Discover Bank will refund $200 million to more than 3.5 million cardholders to settle charges that its telemarketers used deceptive tactics to sell credit card “add-on” products, such as credit score tracking and identity theft protection.
Discover also agreed to pay $14 million in civil penalties as part of the settlement, announced Monday by federal regulators.
A joint investigation by the Federal Deposit Insurance Corp. and the Consumer Financial Protection Bureau concluded that Discover had misled customers into buying four add-ons: payment protection, credit score tracking, identity theft protection and wallet protection. The company’s telemarketing scripts falsely implied that the add-ons were free “benefits,” regulators said. Fast-talking telemarketers skipped over costs and terms and failed to disclose eligibility requirements, they said. Some even charged consumers without their consent, the regulators said.
Under the settlement, Discover must stop using the sales tactics and submit to an independent audit.
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Discover is the second major bank to reach such a settlement in recent months. In July, Capital One Bank agreed to refund $140 million to 2 million customers and pay an additional $25 million penalty after an investigation found that the bank’s vendors had used deceptive marketing tactics to pressure consumers into paying for add-ons.
“We continue to expect that more such actions will follow,” consumer bureau Director Richard Cordray said Monday in remarks to the news media. “In the meantime, we are signaling as clearly as we can that other financial institutions should review their marketing practices to ensure that they are not deceiving or misleading consumers into purchasing financial products or services.”
It’s the latest sign of stepped-up enforcement action from the Consumer Financial Protection Bureau, a controversial new agency that’s considered the signature achievement of the Dodd-Frank Wall Street Reform and Consumer Protection Act of 2010. Bureau officials said Monday that they’d pursue violations of the law when they found them but that they couldn’t discuss ongoing investigations.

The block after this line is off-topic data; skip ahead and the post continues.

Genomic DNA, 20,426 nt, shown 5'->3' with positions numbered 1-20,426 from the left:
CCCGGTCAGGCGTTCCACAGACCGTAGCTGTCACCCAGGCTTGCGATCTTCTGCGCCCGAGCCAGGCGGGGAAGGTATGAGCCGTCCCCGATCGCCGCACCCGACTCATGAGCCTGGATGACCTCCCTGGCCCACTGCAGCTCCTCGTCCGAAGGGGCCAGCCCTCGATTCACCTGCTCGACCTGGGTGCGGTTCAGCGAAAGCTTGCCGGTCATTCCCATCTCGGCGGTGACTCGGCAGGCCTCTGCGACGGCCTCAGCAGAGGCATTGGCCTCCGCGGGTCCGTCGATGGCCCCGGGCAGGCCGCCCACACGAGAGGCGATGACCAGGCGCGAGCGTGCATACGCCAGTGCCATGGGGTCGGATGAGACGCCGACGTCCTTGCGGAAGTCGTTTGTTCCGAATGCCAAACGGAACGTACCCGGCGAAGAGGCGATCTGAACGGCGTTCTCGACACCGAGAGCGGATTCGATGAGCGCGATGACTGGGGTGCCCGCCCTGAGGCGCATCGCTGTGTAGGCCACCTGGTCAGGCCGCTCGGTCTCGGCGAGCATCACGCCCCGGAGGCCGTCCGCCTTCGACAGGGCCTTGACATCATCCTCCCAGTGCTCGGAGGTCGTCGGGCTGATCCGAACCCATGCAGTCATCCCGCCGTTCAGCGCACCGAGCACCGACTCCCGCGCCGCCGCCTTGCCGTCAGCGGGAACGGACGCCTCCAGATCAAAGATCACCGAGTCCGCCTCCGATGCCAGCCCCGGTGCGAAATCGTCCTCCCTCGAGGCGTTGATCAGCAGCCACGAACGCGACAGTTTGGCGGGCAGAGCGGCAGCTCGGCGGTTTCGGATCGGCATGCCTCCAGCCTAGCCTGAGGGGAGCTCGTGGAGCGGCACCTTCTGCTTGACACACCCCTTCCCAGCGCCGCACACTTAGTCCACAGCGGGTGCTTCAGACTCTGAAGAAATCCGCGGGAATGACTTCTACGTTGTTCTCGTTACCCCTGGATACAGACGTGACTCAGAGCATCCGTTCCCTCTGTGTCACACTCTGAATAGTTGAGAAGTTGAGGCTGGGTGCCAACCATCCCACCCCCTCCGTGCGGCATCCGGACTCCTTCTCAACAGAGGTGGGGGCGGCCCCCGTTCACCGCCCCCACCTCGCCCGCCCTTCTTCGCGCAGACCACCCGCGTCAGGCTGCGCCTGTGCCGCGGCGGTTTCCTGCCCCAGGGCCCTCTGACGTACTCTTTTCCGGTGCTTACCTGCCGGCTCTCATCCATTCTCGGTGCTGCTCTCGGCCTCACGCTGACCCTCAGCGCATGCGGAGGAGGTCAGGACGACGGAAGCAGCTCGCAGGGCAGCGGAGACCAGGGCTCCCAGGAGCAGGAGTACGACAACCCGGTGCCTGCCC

“I do think that the CFPB has obviously made it clear that they want to focus in on this, and I think the institutions understand they have to work with the regulators on this,” said Ken Clayton, chief counsel for the American Bankers Association. “My impression is that this is really about clarity and marketing and letting consumers figure out whether the product is good or bad for them.”
Discover cardholders who qualify for the refund will receive credits to their accounts. Those who no longer have Discover cards will get checks in the mail. The average refund works out to about $57, although the amount will vary depending on how long a customer has been paying add-on fees.
“We have worked hard to earn the loyalty of our card members, and we are committed to marketing our products responsibly,” Discover’s chairman and chief executive officer, David Nelms, said in a statement. “As always, we will continue to strive to deliver the highest standards of customer service and satisfaction.”
The settlement won’t dissuade Discover from offering add-on products, said Jon Drummond, a spokesman for Discover Financial Services. Regulators objected to the way the products were marketed, not to the products themselves, he said.
“Many of our card members continue to get value from these products, and some of them who need it feel that it’s a good value, especially those who’ve cashed in on it,” he said.
The consumer bureau is sending a strong message that it won’t allow credit card companies to make money by deceiving customers into buying products that don’t help them and aren’t worth the money, said Ed Mierzwinski, the consumer program director for U.S. PIRG, a nonprofit consumer advocacy group.
“If they were good products, people would buy them,” he said. “Instead, people have to be tricked into buying them.”